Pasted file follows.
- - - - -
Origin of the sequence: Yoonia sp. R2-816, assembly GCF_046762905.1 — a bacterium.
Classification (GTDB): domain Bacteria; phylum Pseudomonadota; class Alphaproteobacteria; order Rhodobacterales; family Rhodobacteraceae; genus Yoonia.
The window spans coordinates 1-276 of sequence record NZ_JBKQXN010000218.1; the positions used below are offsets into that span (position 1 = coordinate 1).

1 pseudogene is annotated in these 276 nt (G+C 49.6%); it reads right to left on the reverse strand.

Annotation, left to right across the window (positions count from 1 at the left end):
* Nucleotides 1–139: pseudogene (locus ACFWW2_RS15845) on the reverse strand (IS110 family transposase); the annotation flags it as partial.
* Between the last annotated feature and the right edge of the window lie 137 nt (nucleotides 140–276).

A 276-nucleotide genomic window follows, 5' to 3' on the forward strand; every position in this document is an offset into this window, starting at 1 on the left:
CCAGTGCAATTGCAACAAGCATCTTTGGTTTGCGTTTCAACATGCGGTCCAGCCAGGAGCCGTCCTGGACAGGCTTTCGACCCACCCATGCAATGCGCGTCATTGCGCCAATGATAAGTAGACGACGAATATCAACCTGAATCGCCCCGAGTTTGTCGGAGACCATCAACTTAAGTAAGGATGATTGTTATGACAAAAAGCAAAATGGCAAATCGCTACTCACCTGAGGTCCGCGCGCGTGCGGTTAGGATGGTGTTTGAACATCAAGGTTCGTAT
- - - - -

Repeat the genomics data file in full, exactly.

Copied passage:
Origin of the sequence: Yoonia sp. R2-816, assembly GCF_046762905.1 — a bacterium.
Classification (GTDB): domain Bacteria; phylum Pseudomonadota; class Alphaproteobacteria; order Rhodobacterales; family Rhodobacteraceae; genus Yoonia.
The window spans coordinates 1-276 of sequence record NZ_JBKQXN010000218.1; the positions used below are offsets into that span (position 1 = coordinate 1).

1 pseudogene is annotated in these 276 nt (G+C 49.6%); it reads right to left on the reverse strand.

Annotation, left to right across the window (positions count from 1 at the left end):
* Nucleotides 1–139: pseudogene (locus ACFWW2_RS15845) on the reverse strand (IS110 family transposase); the annotation flags it as partial.
* Between the last annotated feature and the right edge of the window lie 137 nt (nucleotides 140–276).

A 276-nucleotide genomic window follows, 5' to 3' on the forward strand; every position in this document is an offset into this window, starting at 1 on the left:
CCAGTGCAATTGCAACAAGCATCTTTGGTTTGCGTTTCAACATGCGGTCCAGCCAGGAGCCGTCCTGGACAGGCTTTCGACCCACCCATGCAATGCGCGTCATTGCGCCAATGATAAGTAGACGACGAATATCAACCTGAATCGCCCCGAGTTTGTCGGAGACCATCAACTTAAGTAAGGATGATTGTTATGACAAAAAGCAAAATGGCAAATCGCTACTCACCTGAGGTCCGCGCGCGTGCGGTTAGGATGGTGTTTGAACATCAAGGTTCGTAT